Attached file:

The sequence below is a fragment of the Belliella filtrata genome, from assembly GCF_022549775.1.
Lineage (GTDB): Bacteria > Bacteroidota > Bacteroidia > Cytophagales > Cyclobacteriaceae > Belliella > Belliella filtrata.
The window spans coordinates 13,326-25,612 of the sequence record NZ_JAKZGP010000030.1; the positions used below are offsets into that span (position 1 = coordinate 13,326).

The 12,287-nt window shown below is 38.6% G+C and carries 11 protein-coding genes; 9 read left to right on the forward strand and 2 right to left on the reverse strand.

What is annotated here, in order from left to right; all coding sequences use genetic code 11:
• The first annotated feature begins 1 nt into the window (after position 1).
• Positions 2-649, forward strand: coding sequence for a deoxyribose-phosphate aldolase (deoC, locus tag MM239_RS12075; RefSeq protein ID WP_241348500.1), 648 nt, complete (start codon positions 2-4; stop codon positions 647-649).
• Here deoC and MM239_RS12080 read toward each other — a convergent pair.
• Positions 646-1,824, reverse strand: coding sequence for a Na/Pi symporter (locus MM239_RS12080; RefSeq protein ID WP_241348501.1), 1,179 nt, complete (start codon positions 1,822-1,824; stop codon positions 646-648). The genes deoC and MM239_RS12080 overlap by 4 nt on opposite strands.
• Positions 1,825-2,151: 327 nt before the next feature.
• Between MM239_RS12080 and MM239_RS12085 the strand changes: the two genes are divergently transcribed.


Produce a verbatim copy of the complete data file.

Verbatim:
The sequence below is a fragment of the Belliella filtrata genome, from assembly GCF_022549775.1.
Lineage (GTDB): Bacteria > Bacteroidota > Bacteroidia > Cytophagales > Cyclobacteriaceae > Belliella > Belliella filtrata.
The window spans coordinates 13,326-25,612 of the sequence record NZ_JAKZGP010000030.1; the positions used below are offsets into that span (position 1 = coordinate 13,326).

The 12,287-nt window shown below is 38.6% G+C and carries 11 protein-coding genes; 9 read left to right on the forward strand and 2 right to left on the reverse strand.

What is annotated here, in order from left to right; all coding sequences use genetic code 11:
• The first annotated feature begins 1 nt into the window (after position 1).
• Positions 2-649, forward strand: coding sequence for a deoxyribose-phosphate aldolase (deoC, locus tag MM239_RS12075; RefSeq protein ID WP_241348500.1), 648 nt, complete (start codon positions 2-4; stop codon positions 647-649).
• Here deoC and MM239_RS12080 read toward each other — a convergent pair.
• Positions 646-1,824, reverse strand: coding sequence for a Na/Pi symporter (locus MM239_RS12080; RefSeq protein ID WP_241348501.1), 1,179 nt, complete (start codon positions 1,822-1,824; stop codon positions 646-648). The genes deoC and MM239_RS12080 overlap by 4 nt on opposite strands.
• Positions 1,825-2,151: 327 nt before the next feature.
• Between MM239_RS12080 and MM239_RS12085 the strand changes: the two genes are divergently transcribed.